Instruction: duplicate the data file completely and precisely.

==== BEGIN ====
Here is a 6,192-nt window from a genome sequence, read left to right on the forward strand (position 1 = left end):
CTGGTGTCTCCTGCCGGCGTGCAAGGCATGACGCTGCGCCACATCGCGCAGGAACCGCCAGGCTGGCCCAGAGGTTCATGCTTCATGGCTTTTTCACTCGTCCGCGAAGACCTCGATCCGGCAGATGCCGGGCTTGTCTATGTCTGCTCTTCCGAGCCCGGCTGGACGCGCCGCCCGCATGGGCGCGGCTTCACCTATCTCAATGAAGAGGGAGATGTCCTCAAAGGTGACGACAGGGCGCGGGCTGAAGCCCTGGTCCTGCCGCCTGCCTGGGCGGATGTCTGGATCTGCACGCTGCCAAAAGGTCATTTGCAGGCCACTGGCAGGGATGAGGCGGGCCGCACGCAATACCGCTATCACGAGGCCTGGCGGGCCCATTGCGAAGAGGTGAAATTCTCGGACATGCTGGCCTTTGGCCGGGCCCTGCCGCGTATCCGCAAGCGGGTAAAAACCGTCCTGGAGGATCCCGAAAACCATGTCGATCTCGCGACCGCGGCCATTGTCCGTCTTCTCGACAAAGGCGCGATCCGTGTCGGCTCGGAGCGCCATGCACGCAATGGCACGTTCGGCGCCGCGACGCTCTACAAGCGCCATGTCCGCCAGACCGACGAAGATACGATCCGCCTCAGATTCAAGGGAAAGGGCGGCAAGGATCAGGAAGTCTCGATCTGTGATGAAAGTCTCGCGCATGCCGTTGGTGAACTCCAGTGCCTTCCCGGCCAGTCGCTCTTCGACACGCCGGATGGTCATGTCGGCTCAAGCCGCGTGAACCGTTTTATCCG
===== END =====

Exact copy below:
Here is a 6,192-nt window from a genome sequence, read left to right on the forward strand (position 1 = left end):
CTGGTGTCTCCTGCCGGCGTGCAAGGCATGACGCTGCGCCACATCGCGCAGGAACCGCCAGGCTGGCCCAGAGGTTCATGCTTCATGGCTTTTTCACTCGTCCGCGAAGACCTCGATCCGGCAGATGCCGGGCTTGTCTATGTCTGCTCTTCCGAGCCCGGCTGGACGCGCCGCCCGCATGGGCGCGGCTTCACCTATCTCAATGAAGAGGGAGATGTCCTCAAAGGTGACGACAGGGCGCGGGCTGAAGCCCTGGTCCTGCCGCCTGCCTGGGCGGATGTCTGGATCTGCACGCTGCCAAAAGGTCATTTGCAGGCCACTGGCAGGGATGAGGCGGGCCGCACGCAATACCGCTATCACGAGGCCTGGCGGGCCCATTGCGAAGAGGTGAAATTCTCGGACATGCTGGCCTTTGGCCGGGCCCTGCCGCGTATCCGCAAGCGGGTAAAAACCGTCCTGGAGGATCCCGAAAACCATGTCGATCTCGCGACCGCGGCCATTGTCCGTCTTCTCGACAAAGGCGCGATCCGTGTCGGCTCGGAGCGCCATGCACGCAATGGCACGTTCGGCGCCGCGACGCTCTACAAGCGCCATGTCCGCCAGACCGACGAAGATACGATCCGCCTCAGATTCAAGGGAAAGGGCGGCAAGGATCAGGAAGTCTCGATCTGTGATGAAAGTCTCGCGCATGCCGTTGGTGAACTCCAGTGCCTTCCCGGCCAGTCGCTCTTCGACACGCCGGATGGTCATGTCGGCTCAAGCCGCGTGAACCGTTTTATCCG